Cornelius v. Helms, N.C. App. , 461 S.E. 2d 338 (1995), should be noted. In that case the purchase contract required $40,000.00 in cash at closing and an $88,600.00 subordinate note and deed of trust "subordinate to 75% Loan-to-Value Construction Loan." The purchaser requested the defendant attorney to close the sale and a lot acquisition and construction loan from First Union. First Unions loan instructions required it to have a first lien and that the attorney report subordinate liens. The defendant attorney drafted a purchase money note and deed of trust for the plaintiff-seller from the purchaser. That document stated that it was subject to a deed of trust to be executed by the purchaser to First Union; this was contrary to what the plaintiff-seller had agreed to (see above). When First Union foreclosed, it wiped out the purchase money deed of trust securing the seller. The plaintiff-seller sued the defendant attorney and prevailed. The court held that an attorney-client relationship existed between the defendant attorney and the plaintiff-seller (the relationship can be implied and is not dependent upon a formal contract or fee); that the attorney was negligent in failing to properly apply the land draw check toward the purchase of the lot in accordance with First Unions closing instructions and failing to ask the plaintiff or First Union how the conflict between the plaintiffs contract and First Unions instructions could be reconciled; and that the plaintiff suffered an $88,600.00 loss.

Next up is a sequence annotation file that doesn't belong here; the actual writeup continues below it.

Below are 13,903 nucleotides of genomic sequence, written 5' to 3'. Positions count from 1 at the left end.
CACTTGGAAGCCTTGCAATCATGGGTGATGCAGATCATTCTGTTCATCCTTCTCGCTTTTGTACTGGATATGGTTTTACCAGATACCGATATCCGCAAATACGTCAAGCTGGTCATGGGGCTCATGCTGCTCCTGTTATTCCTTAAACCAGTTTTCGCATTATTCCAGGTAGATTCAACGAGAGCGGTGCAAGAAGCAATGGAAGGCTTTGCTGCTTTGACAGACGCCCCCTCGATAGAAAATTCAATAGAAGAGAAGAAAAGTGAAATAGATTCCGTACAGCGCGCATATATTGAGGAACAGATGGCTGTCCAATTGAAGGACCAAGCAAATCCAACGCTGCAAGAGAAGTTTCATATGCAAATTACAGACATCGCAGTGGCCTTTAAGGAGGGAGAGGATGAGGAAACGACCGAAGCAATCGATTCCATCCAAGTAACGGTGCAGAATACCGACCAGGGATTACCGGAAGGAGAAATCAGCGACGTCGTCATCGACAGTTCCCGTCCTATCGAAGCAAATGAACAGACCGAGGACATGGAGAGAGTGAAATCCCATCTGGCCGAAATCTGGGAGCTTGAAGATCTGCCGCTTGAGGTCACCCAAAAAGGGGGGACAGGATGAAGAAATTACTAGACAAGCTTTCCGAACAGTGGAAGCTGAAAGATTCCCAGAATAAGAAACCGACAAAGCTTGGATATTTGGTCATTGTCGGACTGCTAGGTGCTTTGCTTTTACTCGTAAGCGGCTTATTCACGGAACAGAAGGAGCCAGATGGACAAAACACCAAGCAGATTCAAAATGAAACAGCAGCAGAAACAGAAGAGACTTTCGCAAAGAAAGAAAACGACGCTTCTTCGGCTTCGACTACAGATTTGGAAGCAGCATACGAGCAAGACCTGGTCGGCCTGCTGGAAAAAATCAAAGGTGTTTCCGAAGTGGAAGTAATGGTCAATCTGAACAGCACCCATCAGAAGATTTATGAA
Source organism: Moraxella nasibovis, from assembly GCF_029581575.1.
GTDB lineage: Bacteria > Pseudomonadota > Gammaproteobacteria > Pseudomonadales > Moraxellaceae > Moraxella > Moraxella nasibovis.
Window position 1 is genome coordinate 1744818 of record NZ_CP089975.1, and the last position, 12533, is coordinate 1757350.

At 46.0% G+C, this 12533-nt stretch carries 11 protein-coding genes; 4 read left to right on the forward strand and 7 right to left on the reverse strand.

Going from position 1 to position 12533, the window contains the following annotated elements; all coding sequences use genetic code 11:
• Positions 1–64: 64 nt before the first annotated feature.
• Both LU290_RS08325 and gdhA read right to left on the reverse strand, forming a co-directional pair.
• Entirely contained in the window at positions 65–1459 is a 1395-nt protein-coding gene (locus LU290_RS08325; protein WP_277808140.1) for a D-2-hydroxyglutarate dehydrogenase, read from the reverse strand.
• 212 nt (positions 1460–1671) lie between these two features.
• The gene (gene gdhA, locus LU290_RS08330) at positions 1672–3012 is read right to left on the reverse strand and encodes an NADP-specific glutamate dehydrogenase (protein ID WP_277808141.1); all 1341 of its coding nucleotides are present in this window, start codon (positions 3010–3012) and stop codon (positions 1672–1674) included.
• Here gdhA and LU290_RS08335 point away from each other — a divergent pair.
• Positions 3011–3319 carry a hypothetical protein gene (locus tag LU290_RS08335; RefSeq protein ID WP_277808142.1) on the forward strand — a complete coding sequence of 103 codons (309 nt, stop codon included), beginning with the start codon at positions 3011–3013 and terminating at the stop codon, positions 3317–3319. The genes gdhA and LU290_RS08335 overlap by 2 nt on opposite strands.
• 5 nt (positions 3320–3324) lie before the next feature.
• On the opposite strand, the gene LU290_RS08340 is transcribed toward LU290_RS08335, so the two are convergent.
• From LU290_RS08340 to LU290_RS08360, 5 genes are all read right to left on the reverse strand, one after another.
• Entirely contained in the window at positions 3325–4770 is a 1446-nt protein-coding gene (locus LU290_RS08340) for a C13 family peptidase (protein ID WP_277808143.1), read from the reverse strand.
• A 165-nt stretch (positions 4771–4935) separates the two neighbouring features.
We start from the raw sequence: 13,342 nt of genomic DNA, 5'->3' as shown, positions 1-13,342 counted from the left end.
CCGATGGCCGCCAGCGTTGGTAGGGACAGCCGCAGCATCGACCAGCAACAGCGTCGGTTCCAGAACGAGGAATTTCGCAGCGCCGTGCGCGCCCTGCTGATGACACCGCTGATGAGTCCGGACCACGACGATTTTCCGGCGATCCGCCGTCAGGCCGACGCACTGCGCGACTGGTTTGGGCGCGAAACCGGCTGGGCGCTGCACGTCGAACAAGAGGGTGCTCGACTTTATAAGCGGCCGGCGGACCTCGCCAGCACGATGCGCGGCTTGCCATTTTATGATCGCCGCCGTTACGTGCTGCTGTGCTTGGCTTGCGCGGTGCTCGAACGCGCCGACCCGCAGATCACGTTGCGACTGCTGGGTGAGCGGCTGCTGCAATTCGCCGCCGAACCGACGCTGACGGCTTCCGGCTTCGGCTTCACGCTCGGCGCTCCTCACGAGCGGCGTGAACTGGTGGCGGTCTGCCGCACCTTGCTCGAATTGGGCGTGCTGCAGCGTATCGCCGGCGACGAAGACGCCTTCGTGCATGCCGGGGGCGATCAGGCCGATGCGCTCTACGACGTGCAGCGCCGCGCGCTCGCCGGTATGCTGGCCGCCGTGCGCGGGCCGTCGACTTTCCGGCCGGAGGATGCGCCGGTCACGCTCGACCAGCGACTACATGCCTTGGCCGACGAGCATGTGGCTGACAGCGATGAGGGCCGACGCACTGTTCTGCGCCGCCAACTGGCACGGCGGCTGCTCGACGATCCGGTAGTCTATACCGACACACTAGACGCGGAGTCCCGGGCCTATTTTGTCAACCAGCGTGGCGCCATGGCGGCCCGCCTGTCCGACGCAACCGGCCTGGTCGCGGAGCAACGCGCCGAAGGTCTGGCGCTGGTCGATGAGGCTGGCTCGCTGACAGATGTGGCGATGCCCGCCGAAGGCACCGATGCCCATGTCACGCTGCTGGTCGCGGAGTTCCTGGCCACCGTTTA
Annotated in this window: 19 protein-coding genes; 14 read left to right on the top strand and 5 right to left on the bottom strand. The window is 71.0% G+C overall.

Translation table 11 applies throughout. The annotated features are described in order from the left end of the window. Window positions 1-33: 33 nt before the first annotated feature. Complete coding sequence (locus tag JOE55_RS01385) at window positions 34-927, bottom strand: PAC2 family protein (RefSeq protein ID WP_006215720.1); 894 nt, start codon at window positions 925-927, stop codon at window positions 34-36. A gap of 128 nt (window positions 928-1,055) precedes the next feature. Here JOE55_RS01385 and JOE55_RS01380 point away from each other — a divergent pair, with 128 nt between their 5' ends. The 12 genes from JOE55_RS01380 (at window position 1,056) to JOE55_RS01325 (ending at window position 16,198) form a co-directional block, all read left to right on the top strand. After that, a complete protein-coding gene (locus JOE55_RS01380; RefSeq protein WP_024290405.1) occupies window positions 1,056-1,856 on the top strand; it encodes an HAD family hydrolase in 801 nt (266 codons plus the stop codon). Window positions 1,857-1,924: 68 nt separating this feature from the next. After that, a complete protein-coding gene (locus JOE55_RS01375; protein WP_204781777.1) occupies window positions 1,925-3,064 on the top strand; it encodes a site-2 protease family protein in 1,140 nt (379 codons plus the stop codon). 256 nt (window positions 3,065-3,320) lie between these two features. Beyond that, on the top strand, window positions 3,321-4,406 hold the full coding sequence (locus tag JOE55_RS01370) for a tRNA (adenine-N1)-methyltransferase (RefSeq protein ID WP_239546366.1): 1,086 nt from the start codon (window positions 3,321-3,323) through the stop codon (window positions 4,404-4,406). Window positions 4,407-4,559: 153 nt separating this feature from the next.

This case involved an excellent law firm and illustrates the difficulties caused by demands for quick service. Careful communication is the key to avoiding claims.